HONOLULU (HawaiiNewsNow) - "I think it's very alarming". Those words came from Connie Mitchell, the Executive Director for the Institute for Human Services in Honolulu.
She was answering questions in relation to the two recent murders of homeless men. 62-year old Paul Manner was attacked in the early hours of December 27th. He would later die from his injuries.
83-year old Mamerto "Eddie" Semana suffered the same fate. He was beaten on December 4th, and passed away two days later.
Arrests have been made in both cases. Each suspect is under 20 years of age. This is troubling to Mitchell and other homeless advocates.
"About 70% of hate crimes against homeless people are committed by people under the age of 30, and about 50% are under the age of 20, so they're teens a lot of the time" she said, referring to a national study conducted by the National Coalition for the Homeless.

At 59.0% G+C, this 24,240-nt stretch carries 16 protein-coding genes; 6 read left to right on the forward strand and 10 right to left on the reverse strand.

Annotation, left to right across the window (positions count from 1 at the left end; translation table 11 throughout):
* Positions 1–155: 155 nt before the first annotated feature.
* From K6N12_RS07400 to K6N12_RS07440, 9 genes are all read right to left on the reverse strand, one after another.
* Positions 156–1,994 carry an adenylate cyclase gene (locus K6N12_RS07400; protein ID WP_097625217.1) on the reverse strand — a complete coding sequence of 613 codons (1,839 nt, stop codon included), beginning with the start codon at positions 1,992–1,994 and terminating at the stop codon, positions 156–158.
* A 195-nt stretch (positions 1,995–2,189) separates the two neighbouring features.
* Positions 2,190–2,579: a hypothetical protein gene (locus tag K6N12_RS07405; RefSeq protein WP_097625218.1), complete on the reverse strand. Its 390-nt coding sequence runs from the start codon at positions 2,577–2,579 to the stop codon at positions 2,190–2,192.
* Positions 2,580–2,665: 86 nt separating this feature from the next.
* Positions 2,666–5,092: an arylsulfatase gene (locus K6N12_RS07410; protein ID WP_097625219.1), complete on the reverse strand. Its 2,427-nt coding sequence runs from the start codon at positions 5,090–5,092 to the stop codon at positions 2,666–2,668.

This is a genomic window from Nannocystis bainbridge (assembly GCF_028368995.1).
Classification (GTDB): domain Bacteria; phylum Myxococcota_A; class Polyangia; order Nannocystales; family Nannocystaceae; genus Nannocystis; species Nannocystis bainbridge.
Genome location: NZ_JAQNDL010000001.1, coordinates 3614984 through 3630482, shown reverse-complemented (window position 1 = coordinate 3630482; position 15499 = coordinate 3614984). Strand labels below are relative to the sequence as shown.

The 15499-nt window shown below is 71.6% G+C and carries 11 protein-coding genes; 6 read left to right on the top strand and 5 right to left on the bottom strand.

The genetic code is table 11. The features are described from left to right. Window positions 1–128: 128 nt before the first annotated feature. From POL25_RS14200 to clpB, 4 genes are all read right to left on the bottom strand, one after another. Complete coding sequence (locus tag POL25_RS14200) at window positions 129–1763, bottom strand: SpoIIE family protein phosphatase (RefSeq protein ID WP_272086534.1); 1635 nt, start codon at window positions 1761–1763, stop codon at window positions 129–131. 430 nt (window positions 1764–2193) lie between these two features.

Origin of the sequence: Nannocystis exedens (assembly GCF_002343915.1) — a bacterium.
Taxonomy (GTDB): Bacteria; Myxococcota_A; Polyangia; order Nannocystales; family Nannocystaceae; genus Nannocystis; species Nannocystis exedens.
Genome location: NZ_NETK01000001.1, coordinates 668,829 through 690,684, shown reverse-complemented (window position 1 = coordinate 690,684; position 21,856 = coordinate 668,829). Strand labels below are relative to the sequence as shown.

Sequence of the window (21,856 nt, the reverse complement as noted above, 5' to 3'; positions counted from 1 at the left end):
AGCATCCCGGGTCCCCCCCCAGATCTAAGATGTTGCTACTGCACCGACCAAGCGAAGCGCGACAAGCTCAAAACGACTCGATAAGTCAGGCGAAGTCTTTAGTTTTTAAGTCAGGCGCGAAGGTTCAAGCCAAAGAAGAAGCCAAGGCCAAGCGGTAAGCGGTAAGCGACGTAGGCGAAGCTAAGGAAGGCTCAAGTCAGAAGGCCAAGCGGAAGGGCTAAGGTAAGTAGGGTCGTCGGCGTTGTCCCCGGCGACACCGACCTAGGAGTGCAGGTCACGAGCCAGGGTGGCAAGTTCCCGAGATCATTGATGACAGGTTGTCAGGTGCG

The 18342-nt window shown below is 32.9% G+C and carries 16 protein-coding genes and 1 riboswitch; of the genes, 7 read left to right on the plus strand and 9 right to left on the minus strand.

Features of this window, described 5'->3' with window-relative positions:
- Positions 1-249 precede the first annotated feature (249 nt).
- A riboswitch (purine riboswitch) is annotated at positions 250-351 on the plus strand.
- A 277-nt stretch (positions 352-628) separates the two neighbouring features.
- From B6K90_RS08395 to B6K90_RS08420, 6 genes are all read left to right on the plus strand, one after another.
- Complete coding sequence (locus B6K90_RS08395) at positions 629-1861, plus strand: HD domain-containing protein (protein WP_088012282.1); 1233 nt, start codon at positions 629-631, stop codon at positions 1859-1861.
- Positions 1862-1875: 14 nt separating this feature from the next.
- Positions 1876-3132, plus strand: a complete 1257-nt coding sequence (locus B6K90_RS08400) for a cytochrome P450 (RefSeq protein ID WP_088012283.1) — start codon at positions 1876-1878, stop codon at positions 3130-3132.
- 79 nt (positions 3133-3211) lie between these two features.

She is also worried about the number of crimes as well.
"We've heard about these two incidents because they've resulted in death, but I think there's a lot more violence going on that we don't know about".
The reason, she says, is because data is difficult to collect on the homeless. Lack of identification, reticence towards pressing charges and other systemic issues are the reasons.
Mitchell says there are ways to defend the homeless from these attacks. Legislating them as hate crimes is something that has been done elsewhere. She hopes Hawaii follows suit.
Another way is to remind people what---and who---is at risk.
"I think that we really need to humanize people that are homeless and help people understand that they're like brothers and sisters of folks out there".